Above, we shared that the Home App notifications were faster than Circle’s, but we don’t know if that’s because they’re truly faster or if it’s because they slow Circle’s native notifications down, but one thing we know for sure is that you do lose a little bit of functionality by choosing Home for push notifications. Both apps send a snapshot of the event. If you press and hold a push notification from the Circle App, you can choose to jump to a live feed or to the recorded event. From the Home app, you go straight to the live feed.
Netatmo with HomeKit
When you add Smart Indoor Camera to HomeKit, it shows as a camera, a motion sensor, and an occupancy sensor.
1. Live Streaming
Like Circle 2, you can live stream using the Home App. You can also turn Smart Indoor’s audio volume up and down. You cannot use two-way audio as the camera lacks two-way audio.
Also like Circle, we were able to stream uninterpreted for several minutes and the lag between real life and app was also less than one minute.
As far as Siri commands, Netatmo’s camera is more interesting than Logitech’s, but we also ran into a little confusion. This time around, we again tried the default phrase, “Siri, show my security camera,” dutifully, our phone pulled up a live feed from Circle 2, not Netatmo. Thankfully, we had our cameras assigned to different rooms so we tried again with, “Hey Siri, show my office security camera.” This worked.
In addition to pulling up a live stream, you can also say, “Hey Siri, is there someone at home?” Here, even though we have multiple presence devices, Siri responded with a complete answer, checking the occupancy of both our Netatmo camera and ecobee thermostat.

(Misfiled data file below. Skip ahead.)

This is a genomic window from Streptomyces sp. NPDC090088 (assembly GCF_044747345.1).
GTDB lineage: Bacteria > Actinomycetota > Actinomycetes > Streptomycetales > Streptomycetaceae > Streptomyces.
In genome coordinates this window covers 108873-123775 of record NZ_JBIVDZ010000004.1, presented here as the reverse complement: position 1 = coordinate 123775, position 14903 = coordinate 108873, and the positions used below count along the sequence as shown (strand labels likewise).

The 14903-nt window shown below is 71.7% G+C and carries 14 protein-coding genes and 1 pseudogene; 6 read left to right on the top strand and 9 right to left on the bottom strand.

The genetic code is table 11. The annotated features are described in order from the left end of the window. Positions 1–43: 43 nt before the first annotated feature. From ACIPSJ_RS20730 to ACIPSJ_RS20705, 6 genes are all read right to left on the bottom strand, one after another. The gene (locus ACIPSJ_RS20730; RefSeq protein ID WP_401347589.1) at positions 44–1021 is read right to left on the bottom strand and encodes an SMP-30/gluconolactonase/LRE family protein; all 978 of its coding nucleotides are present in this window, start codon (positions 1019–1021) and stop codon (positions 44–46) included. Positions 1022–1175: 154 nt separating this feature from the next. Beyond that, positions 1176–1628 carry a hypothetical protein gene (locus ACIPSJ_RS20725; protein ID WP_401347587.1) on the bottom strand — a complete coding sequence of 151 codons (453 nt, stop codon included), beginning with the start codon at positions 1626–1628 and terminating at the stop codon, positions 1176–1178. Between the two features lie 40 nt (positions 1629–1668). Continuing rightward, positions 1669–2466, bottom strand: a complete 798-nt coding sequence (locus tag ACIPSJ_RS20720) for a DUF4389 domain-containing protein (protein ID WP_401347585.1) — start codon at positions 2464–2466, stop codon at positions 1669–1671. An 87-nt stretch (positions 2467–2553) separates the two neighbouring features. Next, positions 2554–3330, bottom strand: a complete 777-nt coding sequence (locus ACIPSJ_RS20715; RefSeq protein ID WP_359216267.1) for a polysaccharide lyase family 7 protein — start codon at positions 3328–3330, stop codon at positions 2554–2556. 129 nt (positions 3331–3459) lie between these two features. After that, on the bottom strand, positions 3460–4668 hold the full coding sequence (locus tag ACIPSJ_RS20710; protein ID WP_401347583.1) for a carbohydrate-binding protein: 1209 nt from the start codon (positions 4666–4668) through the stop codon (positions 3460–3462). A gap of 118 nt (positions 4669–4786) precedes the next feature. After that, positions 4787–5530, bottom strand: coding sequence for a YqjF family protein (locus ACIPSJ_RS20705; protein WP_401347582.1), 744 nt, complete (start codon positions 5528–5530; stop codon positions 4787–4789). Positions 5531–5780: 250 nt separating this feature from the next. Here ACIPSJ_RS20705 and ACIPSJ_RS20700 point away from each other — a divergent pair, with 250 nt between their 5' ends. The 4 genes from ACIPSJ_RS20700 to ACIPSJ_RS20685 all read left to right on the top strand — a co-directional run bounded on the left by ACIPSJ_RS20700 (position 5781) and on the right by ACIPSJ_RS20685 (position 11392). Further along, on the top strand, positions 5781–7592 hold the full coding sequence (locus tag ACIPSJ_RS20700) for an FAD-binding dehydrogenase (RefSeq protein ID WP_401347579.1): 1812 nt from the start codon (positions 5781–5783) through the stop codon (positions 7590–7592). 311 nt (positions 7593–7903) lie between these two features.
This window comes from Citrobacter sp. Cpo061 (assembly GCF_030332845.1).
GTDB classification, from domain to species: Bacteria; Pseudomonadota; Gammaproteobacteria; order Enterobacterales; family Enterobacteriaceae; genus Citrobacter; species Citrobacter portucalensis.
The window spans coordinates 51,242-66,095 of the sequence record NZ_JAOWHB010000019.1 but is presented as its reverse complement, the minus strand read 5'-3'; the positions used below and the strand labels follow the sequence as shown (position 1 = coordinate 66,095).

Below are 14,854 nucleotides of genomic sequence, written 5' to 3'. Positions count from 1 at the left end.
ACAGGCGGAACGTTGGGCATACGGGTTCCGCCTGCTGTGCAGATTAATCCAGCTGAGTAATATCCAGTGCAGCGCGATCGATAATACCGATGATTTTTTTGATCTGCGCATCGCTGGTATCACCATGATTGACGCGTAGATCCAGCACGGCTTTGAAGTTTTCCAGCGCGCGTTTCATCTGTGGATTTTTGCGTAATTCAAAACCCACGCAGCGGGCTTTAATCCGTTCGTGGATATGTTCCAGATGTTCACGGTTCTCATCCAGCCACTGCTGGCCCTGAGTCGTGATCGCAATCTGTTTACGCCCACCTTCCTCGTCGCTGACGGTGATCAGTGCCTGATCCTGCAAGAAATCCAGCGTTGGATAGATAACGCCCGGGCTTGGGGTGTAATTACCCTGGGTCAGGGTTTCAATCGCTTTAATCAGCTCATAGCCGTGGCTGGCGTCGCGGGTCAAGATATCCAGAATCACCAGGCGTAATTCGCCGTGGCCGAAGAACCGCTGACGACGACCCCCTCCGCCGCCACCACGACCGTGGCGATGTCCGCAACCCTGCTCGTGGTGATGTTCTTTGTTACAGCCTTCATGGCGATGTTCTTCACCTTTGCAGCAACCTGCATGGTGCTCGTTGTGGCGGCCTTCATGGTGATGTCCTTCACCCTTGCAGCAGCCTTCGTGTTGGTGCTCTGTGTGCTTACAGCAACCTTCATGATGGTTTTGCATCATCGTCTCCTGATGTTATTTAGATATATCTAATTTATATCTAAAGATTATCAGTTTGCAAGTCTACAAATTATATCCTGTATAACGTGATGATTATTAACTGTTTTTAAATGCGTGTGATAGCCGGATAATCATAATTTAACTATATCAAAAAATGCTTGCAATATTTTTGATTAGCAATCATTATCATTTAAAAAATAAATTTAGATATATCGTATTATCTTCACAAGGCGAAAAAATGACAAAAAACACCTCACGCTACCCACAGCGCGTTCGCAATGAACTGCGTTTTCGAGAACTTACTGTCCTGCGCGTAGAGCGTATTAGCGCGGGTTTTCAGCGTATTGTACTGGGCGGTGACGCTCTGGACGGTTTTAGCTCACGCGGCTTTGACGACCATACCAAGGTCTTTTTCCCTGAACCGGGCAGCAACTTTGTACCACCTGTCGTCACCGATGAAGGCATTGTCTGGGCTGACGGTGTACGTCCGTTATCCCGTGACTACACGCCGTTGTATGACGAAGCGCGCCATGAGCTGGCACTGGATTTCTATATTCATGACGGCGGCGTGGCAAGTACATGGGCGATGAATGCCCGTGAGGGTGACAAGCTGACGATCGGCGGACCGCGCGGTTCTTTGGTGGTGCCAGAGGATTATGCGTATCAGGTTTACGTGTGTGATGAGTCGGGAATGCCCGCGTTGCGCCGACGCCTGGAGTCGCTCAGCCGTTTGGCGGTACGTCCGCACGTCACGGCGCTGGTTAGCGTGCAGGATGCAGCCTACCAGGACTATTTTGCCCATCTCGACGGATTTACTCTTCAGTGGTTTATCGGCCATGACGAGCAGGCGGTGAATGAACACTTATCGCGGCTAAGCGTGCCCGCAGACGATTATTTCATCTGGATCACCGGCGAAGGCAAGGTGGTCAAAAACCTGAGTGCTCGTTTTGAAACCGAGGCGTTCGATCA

Though two options are better than one, we were disappointed that the only response is “occupied” or “unoccupied”. Even though Smart Indoor offers facial recognition, Siri can’t tell you who is at home, only that someone is indeed home.
If you happen to have Netatmo’s Smart Outdoor Camera, you can also ask Siri to turn on/off the camera’s floodlight or to adjust the floodlight to a certain level: “Hey Siri, set the Floodlight to 50%.”
I was again disappointed while using Automations. Smart Indoor’s occupancy sensor provides zero value here. If you recall our earlier discussion regarding Automation, you might recall that one of the available triggers is “When People Arrive.” Unfortunately, this does not tie into Netatmo’s Presence Sensor. Instead, location is strictly tied to the presence of your iPhone. Netatmo’s Automation ability is the same as Circle’s. You can use the motion detector as a trigger. That’s it.
4. Push Notifications
There are only two differences between Home App push notifications for Smart Indoor and Circle. First, you can use Smart Indoor’s motion detector or you can use its occupancy sensor. If you choose occupancy, you can turn notifications on and off, choose a time, and you can again select from ‘when I’m home’ and ‘when I’m not home.’ This feature cannot take advantage of Smart Indoor’s facial recognition abilities and it comes through as a basic push notification (no snapshot).